M dot Strange (AKA Michael Belmont)
A self-produced, one-man-army, animator, musician and video-game creator, and a product of the era thanks to easy access to technology and the easy marketing potential
of the internet and youtube, where anyone and everyone can create a fanbase. Unfortunately, the first couple of full-length movies he produced demonstrate a prime example of
someone who should not be making movies, thanks to what seems like a very bad case of A.D.D., the basic inability to create a cohesive narrative and characters, and a
juvenile approach to dialogue, voice acting and characters. 'I Am Nightmare' sees cohesion start to appear, and the imaginative imagery he creates is pure free-form weird
and sometimes strikingly and effectively surreal, but it remains to be seen whether this new-generation film-maker will mature enough to produce something solid. Reviewed until 2016.
Surprisingly, this features a cohesive story. Except that the animation has deteriorated back to an awkward video-game level with distractingly bad facial movements and a general
feel of generic modeling and jittery movements. Perhaps it's some kind of uncertainty principle... The story involves a town where nothing is allowed to change, and the children
are made to guard the town at night from nightmarish monsters while the adults enjoy life. Except that a mysterious and unkillable Nightmare Hunter has suddenly appeared in town
that seems to be both nightmare and hero, and some parents are beginning to question the disappearances of children. This outing is actually more of a conventional fantasy/horror
animation from Belmont, except that when the nightmare monsters appear, things get pretty surreal with imaginative creatures and epic supernatural battle scenes that leave reality
far behind. Voice acting this time is a mixture of the same old amateurish and juvenile dubbing jobs from previous films, as well as some more natural-sounding voices. The dialogue
is still really bad however, like they came from the pen of a 10 year old. In short, an improvement, but not there yet.
I Am Nightmare
A sophomore followup to 'We are the Strange', and, unfortunately, the only thing that has improved is the animation style and imagery (some of which is quite strikingly
surreal), but everything else has gotten worse. It's like it came out of someone's brain that has been fried after seeing thousands of anime animations non-stop along
with everything by Brothers Quay, and decided to make his own movie on his computer after drinking liters of coffee, except it all came out in an incoherent jumble as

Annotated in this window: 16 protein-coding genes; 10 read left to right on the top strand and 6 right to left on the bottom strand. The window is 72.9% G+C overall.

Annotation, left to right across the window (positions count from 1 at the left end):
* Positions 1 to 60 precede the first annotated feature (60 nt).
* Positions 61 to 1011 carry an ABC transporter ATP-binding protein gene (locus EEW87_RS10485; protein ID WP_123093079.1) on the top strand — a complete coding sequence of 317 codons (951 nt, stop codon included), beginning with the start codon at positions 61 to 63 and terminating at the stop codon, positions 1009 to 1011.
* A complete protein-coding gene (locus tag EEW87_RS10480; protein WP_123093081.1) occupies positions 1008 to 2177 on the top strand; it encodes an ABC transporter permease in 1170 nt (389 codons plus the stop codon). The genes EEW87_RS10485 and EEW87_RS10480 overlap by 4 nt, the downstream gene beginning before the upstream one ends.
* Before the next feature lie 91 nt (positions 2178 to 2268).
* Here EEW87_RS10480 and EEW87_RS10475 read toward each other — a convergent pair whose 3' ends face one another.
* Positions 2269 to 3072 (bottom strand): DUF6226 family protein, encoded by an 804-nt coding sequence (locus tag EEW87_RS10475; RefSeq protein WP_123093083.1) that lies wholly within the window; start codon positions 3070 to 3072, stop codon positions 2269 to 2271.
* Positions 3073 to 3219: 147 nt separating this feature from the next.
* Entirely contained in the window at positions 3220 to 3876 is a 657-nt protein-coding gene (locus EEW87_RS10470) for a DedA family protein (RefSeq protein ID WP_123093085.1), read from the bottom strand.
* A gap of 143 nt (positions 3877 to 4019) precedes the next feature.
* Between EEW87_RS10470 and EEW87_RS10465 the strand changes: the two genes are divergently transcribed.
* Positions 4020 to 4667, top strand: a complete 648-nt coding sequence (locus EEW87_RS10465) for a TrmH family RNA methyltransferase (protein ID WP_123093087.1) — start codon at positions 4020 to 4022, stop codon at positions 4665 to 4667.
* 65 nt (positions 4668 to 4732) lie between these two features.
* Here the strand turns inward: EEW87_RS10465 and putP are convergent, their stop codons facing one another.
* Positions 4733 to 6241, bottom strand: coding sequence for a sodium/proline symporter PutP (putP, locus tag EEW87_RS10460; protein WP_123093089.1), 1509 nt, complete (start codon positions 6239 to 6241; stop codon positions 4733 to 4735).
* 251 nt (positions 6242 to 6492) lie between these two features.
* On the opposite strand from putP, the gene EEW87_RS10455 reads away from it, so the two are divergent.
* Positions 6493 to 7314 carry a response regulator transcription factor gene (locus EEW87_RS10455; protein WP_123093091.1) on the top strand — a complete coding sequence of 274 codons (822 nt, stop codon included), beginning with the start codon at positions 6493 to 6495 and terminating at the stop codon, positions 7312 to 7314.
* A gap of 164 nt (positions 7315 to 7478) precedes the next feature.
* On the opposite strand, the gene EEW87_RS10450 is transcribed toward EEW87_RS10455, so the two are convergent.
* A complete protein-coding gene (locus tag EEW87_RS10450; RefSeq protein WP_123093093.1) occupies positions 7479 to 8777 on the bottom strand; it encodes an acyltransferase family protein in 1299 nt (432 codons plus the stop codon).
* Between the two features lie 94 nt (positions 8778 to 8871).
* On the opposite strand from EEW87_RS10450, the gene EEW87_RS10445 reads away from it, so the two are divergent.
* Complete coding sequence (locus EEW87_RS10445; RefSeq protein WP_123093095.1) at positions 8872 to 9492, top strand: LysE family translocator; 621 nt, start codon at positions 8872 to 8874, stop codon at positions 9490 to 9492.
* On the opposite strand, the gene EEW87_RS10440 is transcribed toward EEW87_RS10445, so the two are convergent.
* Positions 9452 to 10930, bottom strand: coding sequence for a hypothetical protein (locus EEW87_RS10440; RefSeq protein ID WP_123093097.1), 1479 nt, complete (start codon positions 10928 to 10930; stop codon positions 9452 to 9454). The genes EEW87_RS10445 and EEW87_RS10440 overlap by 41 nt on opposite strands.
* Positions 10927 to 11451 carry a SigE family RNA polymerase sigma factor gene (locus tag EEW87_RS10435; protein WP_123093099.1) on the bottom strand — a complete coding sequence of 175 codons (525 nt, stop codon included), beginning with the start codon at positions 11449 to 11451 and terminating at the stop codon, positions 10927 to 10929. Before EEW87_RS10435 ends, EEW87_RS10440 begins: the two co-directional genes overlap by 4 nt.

a randomly put together sequence of scenes with improvised dialogue patched and altered out of sequence over several months based on the whim of the day. So it started as
a movie about a kid, an immortal samurai killer bent on a quest to kill a clown, a stripper, and an evil lord that populates the world with a bunch of monsters (which already
makes no sense), and ended up as one of the most incoherent messes I've ever seen. Non-sequiturs, silly juvenile dialogue, random motivations, confusing events and fights,
scene after scene that will leave you scratching your head, horrible musical rock-opera numbers, monsters that appear and disappear, heroes that keep dying and coming back
to life for unknown reasons, and over-acting voice-actors that seem to have been weaned on amateurish anime dubbing jobs, etc etc. Add to this an avant-garde soundtrack and
ranges from cacophony to interesting, but is way, way too ubiquitous and loud, and you have one big headache that doesn't seem to end.
Heart String Marionette
A unique movie created with a strange mixture of anime-style animation, 3d computer graphics, stop-motion animation, cut-outs, and graphics that look like
computer games from the 70s and 80s. The story is almost non-existent and involves a girl with a strange disease abused by an evil pimp. She runs away and
meets a doll-boy who communicates using squeaks, and she searches for ice-cream, while a warrior fights various evil forces in the bizarre city full of trippy
decorations and strange monsters. Most of the movie is just weird visuals and crazy fighting sequences. It fails on almost every level though because there
is no interesting plot, it doesn't bring a world or characters to life but reinvents them every minute, making this the ultimate A.D.D. movie, and the voices
sound like they're made by a teenager who watched too many cartoons and has way too much time on his hands. There was obviously lots of work involved
in creating this but I got bored after 5 minutes. This is the worship of freeform acid-induced imagination taken to a dull extreme.
We Are The Strange